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Stephen Henighan


Stephen Henighan’s most recent book is the short story collection Blue River and Red Earth (Cormorant Books). Read more of his work at geist.com and stephenhenighan.com. Follow him on Twitter @StephenHenighan.

In Hungary, goulash socialism becomes difficult to swallow Read more

Columns

Unravelling the mysteries of Alejo Carpentier Read more

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"The hemispheric context reveals the roots of the residential school system...Destroying Indigenous cultures was a positivist policy from Patagonia to Dawson City." Read more

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Anti-communism, retired by most Western governments, receives monumental status in Canada Read more

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Stephen Henighan discusses the crude first steps to finding a new way to talk about racial reality. Read more

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Like most advice given to writers, the injunction to “write what you know” is misleading. Read more

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The crowds learned that they could not act effectively in the present without confronting the past, specifically the historical treatment of indigenous people. Read more

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On the screen, only the image—not the word—can become the world. Read more

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The idea of Europe is incarnated nowhere as much as in St. Petersburg—Stephen Henighan on Europe's greatest city. Read more

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Stephen Henighan asks: what if you don't have a tidy answer to "Where are you from?" Read more

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"Cross-country skiing offered me the reassurance sought by the immigrant who is excluded from his locality’s history: a viable alternate route to belonging." Read more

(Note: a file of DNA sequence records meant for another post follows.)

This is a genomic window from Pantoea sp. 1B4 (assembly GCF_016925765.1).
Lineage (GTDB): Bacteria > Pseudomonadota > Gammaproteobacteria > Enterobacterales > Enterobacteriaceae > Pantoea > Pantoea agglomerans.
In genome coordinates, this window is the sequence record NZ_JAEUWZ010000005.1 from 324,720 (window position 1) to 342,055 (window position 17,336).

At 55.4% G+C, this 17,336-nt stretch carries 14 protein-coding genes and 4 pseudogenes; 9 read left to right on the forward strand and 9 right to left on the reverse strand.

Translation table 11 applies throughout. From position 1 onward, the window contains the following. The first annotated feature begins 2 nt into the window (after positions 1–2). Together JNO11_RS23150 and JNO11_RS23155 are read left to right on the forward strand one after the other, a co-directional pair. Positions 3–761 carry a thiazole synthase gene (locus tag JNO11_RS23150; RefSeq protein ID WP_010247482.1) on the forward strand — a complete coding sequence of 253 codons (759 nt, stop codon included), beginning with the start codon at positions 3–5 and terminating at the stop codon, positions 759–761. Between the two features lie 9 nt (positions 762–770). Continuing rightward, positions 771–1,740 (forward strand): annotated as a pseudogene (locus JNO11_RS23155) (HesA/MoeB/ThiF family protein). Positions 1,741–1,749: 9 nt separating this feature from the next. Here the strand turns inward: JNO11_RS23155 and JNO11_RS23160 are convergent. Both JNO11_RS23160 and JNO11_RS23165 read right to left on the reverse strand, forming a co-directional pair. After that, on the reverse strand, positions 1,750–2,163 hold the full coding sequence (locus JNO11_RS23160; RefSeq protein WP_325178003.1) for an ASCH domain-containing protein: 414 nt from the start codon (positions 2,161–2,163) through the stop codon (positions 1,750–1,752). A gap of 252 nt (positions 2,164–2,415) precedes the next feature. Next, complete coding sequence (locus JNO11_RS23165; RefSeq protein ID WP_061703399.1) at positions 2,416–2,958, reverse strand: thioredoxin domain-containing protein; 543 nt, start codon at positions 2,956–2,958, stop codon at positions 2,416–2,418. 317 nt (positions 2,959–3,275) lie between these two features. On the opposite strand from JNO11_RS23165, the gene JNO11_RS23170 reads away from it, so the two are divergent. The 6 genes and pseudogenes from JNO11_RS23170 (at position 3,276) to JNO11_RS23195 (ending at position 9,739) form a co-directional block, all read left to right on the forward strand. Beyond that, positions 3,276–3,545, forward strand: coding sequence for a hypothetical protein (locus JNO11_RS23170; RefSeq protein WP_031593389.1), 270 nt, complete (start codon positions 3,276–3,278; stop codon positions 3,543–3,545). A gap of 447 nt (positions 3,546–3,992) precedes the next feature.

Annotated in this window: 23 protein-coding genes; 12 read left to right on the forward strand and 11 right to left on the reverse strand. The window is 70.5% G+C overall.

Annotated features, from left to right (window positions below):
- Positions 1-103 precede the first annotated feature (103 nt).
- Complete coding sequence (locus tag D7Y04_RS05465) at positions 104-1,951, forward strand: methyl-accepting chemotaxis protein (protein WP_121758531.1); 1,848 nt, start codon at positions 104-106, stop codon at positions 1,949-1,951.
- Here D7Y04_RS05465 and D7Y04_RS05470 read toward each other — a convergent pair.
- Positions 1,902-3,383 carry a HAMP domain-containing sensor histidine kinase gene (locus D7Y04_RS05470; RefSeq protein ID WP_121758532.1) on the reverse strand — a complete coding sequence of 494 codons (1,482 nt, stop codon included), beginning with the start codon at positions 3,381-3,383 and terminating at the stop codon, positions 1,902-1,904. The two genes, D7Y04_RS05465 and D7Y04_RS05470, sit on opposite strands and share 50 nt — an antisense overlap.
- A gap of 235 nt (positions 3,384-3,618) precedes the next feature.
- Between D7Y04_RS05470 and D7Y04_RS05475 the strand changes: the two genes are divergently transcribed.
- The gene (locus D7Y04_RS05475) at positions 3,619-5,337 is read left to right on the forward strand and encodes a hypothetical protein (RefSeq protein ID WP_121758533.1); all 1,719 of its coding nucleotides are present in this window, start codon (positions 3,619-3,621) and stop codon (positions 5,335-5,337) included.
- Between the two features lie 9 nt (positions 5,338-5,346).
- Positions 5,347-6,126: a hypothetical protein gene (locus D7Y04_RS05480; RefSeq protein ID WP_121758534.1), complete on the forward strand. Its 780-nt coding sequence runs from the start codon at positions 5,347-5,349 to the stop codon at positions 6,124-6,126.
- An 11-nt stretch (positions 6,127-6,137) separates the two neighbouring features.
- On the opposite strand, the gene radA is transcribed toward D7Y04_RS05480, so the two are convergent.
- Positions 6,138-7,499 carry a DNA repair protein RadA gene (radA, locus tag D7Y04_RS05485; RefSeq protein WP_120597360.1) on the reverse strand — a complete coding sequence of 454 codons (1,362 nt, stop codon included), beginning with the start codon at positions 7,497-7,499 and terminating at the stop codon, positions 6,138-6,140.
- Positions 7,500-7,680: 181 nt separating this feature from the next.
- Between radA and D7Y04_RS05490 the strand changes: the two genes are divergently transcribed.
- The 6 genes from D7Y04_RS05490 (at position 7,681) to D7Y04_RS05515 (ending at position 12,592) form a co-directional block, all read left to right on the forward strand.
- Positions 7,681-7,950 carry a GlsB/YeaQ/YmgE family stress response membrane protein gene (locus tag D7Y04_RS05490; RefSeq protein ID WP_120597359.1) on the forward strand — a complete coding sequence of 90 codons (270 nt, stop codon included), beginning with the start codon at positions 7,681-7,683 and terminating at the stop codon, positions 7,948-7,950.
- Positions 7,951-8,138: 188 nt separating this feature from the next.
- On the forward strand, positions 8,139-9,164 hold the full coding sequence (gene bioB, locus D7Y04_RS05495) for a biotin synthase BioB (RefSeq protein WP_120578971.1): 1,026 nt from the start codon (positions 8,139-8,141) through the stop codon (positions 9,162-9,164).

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"In the public eye, universities have never recovered from the antics of Donald Sutherland as Professor Jennings in the 1978 film Animal House." Read more

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The assumption of mutual comprehensibility between speakers of Spanish and Portuguese creates a culture of mutual ignorance. Read more

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A look back at World War I as the first great twentieth-century pollution of language. Read more

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The writer who is loved by all, by definition, neglects literature’s prime responsibility: to offend. Read more

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Despite hardships and dangerous slums, Nicaragua maintains a sense of hope that draws back to the democratic days of the Sandinistas. Read more

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In the farmer’s market, a quintessentially Canadian setting, much of Canada is not visible. Read more

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What we do when we absorb words from a screen— and we haven’t yet evolved a verb for it—is not reading. Read more

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Do shared languages form the natural boundaries of any nation in the world? Read more

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Stephen Henighan replies to Geist reader Elana Rabinovitch's comments about his article, "Kingmakers" (issue 63). Read more

Letters to the Editor

ADVICE FOR THE LIT-LORN
WRITING QUESTIONS, QUANDARIES & PICKLES

 

Which of these three sentences, if any, are grammatically okay?

 
—Chickening Out, Vancouver BC
 

Read the answer from Geist Editors!

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